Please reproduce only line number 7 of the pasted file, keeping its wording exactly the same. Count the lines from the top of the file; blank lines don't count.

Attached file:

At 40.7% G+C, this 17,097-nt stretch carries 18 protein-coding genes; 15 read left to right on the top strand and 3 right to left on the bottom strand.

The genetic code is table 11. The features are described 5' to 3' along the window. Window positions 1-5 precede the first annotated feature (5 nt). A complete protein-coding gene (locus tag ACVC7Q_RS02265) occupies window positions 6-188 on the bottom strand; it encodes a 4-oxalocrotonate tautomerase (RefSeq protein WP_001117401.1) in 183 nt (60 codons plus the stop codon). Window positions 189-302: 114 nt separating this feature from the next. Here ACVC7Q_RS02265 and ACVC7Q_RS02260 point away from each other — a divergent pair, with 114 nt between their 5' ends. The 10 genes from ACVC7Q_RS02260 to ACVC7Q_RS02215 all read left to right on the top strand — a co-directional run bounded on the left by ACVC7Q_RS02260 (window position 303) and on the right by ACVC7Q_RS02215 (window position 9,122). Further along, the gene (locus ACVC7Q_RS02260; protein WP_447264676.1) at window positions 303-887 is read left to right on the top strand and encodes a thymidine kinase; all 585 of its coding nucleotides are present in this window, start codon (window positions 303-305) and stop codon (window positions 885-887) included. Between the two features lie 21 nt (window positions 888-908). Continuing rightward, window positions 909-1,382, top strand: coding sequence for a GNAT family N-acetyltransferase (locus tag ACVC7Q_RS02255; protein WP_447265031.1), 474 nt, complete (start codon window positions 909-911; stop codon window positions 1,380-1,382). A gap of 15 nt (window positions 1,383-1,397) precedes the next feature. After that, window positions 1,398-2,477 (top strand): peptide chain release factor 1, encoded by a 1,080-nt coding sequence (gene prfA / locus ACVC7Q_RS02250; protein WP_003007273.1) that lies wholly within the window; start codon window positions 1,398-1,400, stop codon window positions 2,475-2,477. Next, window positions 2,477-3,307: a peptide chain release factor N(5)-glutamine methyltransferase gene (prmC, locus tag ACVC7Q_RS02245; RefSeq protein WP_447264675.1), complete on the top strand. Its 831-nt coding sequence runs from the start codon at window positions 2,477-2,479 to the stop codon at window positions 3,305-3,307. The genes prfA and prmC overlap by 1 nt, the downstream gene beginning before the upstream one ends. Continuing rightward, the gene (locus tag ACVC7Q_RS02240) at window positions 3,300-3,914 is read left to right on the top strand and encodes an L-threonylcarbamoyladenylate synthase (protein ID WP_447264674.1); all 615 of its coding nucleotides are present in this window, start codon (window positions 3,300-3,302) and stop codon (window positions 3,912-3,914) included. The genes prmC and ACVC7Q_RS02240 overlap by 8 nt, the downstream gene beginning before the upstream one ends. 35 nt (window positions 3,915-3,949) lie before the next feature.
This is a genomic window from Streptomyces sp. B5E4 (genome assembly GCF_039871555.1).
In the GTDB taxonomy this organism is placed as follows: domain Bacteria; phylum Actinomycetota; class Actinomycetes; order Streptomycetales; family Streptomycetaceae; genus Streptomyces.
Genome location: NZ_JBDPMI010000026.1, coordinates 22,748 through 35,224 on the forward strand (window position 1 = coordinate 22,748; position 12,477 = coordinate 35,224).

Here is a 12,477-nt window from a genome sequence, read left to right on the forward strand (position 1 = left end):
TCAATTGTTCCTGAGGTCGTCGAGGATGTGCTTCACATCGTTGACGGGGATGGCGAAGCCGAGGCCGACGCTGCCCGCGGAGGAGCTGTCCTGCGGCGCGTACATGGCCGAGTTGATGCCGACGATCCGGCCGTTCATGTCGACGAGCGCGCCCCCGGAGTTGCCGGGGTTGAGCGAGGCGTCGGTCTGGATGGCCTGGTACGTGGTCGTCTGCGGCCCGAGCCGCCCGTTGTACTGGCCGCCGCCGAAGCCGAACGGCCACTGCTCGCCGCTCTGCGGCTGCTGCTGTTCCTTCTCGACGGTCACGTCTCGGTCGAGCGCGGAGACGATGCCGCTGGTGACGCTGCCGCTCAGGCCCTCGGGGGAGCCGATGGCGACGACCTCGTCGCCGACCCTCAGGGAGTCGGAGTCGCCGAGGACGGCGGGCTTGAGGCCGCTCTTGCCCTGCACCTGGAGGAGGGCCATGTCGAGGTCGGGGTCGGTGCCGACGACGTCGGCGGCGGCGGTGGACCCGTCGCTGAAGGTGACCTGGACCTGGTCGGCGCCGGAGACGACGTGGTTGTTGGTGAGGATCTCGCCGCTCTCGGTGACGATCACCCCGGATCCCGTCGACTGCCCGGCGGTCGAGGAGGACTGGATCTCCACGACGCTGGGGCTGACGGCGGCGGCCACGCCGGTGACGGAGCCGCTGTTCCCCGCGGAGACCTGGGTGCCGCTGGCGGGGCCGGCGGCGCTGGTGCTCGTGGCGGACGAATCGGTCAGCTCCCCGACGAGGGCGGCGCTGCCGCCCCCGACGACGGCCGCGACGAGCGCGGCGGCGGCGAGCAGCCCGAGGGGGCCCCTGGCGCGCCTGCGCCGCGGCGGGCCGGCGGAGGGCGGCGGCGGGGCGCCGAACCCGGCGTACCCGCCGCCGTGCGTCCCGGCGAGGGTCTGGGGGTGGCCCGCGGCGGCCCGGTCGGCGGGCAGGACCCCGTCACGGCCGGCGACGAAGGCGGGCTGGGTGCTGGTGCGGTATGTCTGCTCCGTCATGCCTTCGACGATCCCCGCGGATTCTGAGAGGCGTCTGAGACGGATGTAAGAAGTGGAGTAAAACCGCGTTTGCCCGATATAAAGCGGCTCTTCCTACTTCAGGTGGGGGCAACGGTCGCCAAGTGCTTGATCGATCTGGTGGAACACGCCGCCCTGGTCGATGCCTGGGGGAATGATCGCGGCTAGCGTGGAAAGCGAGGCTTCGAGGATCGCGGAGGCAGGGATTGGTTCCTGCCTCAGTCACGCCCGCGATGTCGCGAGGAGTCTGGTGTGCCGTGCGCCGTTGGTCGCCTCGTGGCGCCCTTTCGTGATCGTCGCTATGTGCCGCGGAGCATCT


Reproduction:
TCAATTGTTCCTGAGGTCGTCGAGGATGTGCTTCACATCGTTGACGGGGATGGCGAAGCCGAGGCCGACGCTGCCCGCGGAGGAGCTGTCCTGCGGCGCGTACATGGCCGAGTTGATGCCGACGATCCGGCCGTTCATGTCGACGAGCGCGCCCCCGGAGTTGCCGGGGTTGAGCGAGGCGTCGGTCTGGATGGCCTGGTACGTGGTCGTCTGCGGCCCGAGCCGCCCGTTGTACTGGCCGCCGCCGAAGCCGAACGGCCACTGCTCGCCGCTCTGCGGCTGCTGCTGTTCCTTCTCGACGGTCACGTCTCGGTCGAGCGCGGAGACGATGCCGCTGGTGACGCTGCCGCTCAGGCCCTCGGGGGAGCCGATGGCGACGACCTCGTCGCCGACCCTCAGGGAGTCGGAGTCGCCGAGGACGGCGGGCTTGAGGCCGCTCTTGCCCTGCACCTGGAGGAGGGCCATGTCGAGGTCGGGGTCGGTGCCGACGACGTCGGCGGCGGCGGTGGACCCGTCGCTGAAGGTGACCTGGACCTGGTCGGCGCCGGAGACGACGTGGTTGTTGGTGAGGATCTCGCCGCTCTCGGTGACGATCACCCCGGATCCCGTCGACTGCCCGGCGGTCGAGGAGGACTGGATCTCCACGACGCTGGGGCTGACGGCGGCGGCCACGCCGGTGACGGAGCCGCTGTTCCCCGCGGAGACCTGGGTGCCGCTGGCGGGGCCGGCGGCGCTGGTGCTCGTGGCGGACGAATCGGTCAGCTCCCCGACGAGGGCGGCGCTGCCGCCCCCGACGACGGCCGCGACGAGCGCGGCGGCGGCGAGCAGCCCGAGGGGGCCCCTGGCGCGCCTGCGCCGCGGCGGGCCGGCGGAGGGCGGCGGCGGGGCGCCGAACCCGGCGTACCCGCCGCCGTGCGTCCCGGCGAGGGTCTGGGGGTGGCCCGCGGCGGCCCGGTCGGCGGGCAGGACCCCGTCACGGCCGGCGACGAAGGCGGGCTGGGTGCTGGTGCGGTATGTCTGCTCCGTCATGCCTTCGACGATCCCCGCGGATTCTGAGAGGCGTCTGAGACGGATGTAAGAAGTGGAGTAAAACCGCGTTTGCCCGATATAAAGCGGCTCTTCCTACTTCAGGTGGGGGCAACGGTCGCCAAGTGCTTGATCGATCTGGTGGAACACGCCGCCCTGGTCGATGCCTGGGGGAATGATCGCGGCTAGCGTGGAAAGCGAGGCTTCGAGGATCGCGGAGGCAGGGATTGGTTCCTGCCTCAGTCACGCCCGCGATGTCGCGAGGAGTCTGGTGTGCCGTGCGCCGTTGGTCGCCTCGTGGCGCCCTTTCGTGATCGTCGCTATGTGCCGCGGAGCATCT